The drape and softness of this fabric is really nice.  The linen has a weight and heft to it that makes a really snuggly quilt.

The colors I used in this quilt were Essex yarn dyed Taupe, Rust, Red, Olive, Leather, Charcoal,  and Espresso.  The background color was Flax.

essex linens
see that beautiful tweedy look the white cross thread gives the linen?

essex hourglass stacked closeup

I made sixty 5.5″ hourglass blocks and sixty 5.5″ squares out of the plain linen. The quilt is 10 blocks wide by 12 blocks long. The finished quilt measures about 50″ x 60″.

essex hourglass before quilting

before quilting and after

essex hourglass overhead

I didn’t want to stitch in the ditch at all for this quilt – again, not wanting to add any stress to the seams – and so I stitched lots of diagonal lines around the blocks.  This was the first quilt that I tried using Auriful 40 weight thread instead of my usual 50 weight.  I really liked the heavier look and did not have to adjust the tension of my machine at all.

essex hourglass back and front

For the backing, I used Zen Chic’s Modern Background Paper Handwriting, an awesome fabric that I thought went well with the linen. It’s a larger text fabric than the one that I used in my Shire quilt. Both super fabrics.

essex hourglass

I used something new for this quilt. I’ve always used Warm and Natural cotton batting for my quilts, but I was in a quilt shop recently that didn’t carry it – they firmly believed that Hobb’s made a superior batting.  It’s a blend of 80% cotton and 20% polyester, which gives it a little more loft and softness.  So I tried it in this quilt.  I could definitely tell a difference. The quilt was softer and had more drape, better for a quilt that you want to snuggle up with.  The Warm and Natural is a firmer batting for sure and probably a better choice for a wall hanging quilt.

essex linen quilt front

essex quilt full back

I even made a little pillow to go with the quilt!

essex quilt and pillowessex hourglass pillow

Hope you all had a wonderful holiday and thanks for dropping in!


Linking up to Fabric Frenzy Friday, Sew Fresh QuiltsLinky Tuesday at Freemotion by the River and Blossom Heart Quilt’s Sew Cute Tuesday

Fabric Trays to Sew

fabric trays

Sometimes  you just have to sew something cute and sweet.

I love linen and patterned fabric together.  So when I decided to make these little trays, I knew linen would have to be involved.

And since I’m a little bit obsessed with Alisse Courter’s Magnolia collection, I had to include a little bit of this sweet fabric:

Magnolia Fabric for Tray

Have you sewn with this fabric? It is so soft and luxurious.  That whole collection is definitely going to be showing up in a  quilt one day that I’m going to make. And it may have to involve a bit of linen, also.

fabric tray before corners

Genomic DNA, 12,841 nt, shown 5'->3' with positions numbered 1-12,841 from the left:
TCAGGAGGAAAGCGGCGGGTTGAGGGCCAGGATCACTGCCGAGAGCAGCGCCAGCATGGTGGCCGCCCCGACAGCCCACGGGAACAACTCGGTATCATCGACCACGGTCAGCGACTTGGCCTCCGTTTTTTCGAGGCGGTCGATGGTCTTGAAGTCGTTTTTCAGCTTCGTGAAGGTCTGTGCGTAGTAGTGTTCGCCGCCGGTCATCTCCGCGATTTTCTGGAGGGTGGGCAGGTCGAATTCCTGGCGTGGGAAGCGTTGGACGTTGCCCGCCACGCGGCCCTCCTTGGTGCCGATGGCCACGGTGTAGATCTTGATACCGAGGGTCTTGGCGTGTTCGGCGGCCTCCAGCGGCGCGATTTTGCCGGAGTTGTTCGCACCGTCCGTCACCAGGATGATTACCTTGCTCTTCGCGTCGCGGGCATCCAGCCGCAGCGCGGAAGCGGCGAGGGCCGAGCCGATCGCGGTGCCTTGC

These little trays are a snap to make.  I used A Spoonful of Sugar’s great little tutorial for making these.  You can whip one up in about 15 minutes.  She uses charm fabrics, which are 5″ square.  I did one in that size and did the next one at 6″ square.

fabric tray aubade

aubade cloud 9 fabric

I couldn’t resist cutting into this Cloud 9 Aubade fabric for one of the trays.  The linen I used was Robert Kaufman Essex Wide in Flax, a great linen blend that’s easy to cut and sew.  You can use any fabric for the outer lining, though.  The corners are just sewn up with embroidery floss or pearl cotton (which I used).

I’m using one to hold my beloved Wonder Clips.  They would obviously be great for jewelry, too.  What great little gifts they would make.

fabric tray wonder clipsFabric Trays two

Tall “Pin” Basket


Although I call this my “Pin” basket, I don’t use it for pins!   But I love text and novelty fabrics and so I sort of call this fabric my “Pin” fabric.  I found this fabric when we out in the Seattle area, in a fabric store on Whidbey Island.  I think I bought all they had – they were just some fat quarters.  There was no selvage identification or anything, so I don’t know what it is! But the fabric is great for fussy cutting.

PIn Fabric


I used some linen that I had and cut out motifs from the Pin fabric with pinking shears. I used very firm stabilizer and boxed the corners so it would stand up.  I made a custom button for the front and  I added a grommet just for fun so I have it hanging from a hook in my sewing area.   I also added a little detail tab from tape measure ribbon that I had:


This is actually one of my favorite things I’ve ever sewn and I was just sort of fooling around when I made it – a pleasant surprise!

Stash Builder – Milk, Sugar, and Flower


How adorable is this fabric from Penny Rose called Milk, Sugar and Flower Friends?  I can’t wait to cut into these.  This collection has several designs that are so darn cute. Here are a couple of more from that line and also a few fabrics that I thought would go well with these  – a pink stripe from Dear Stella and pink flowers from Storybook Vacation, another awesome line of vintage 30’s fabrics that I need to stash.


This  fabric will be perfect for fussy cutting: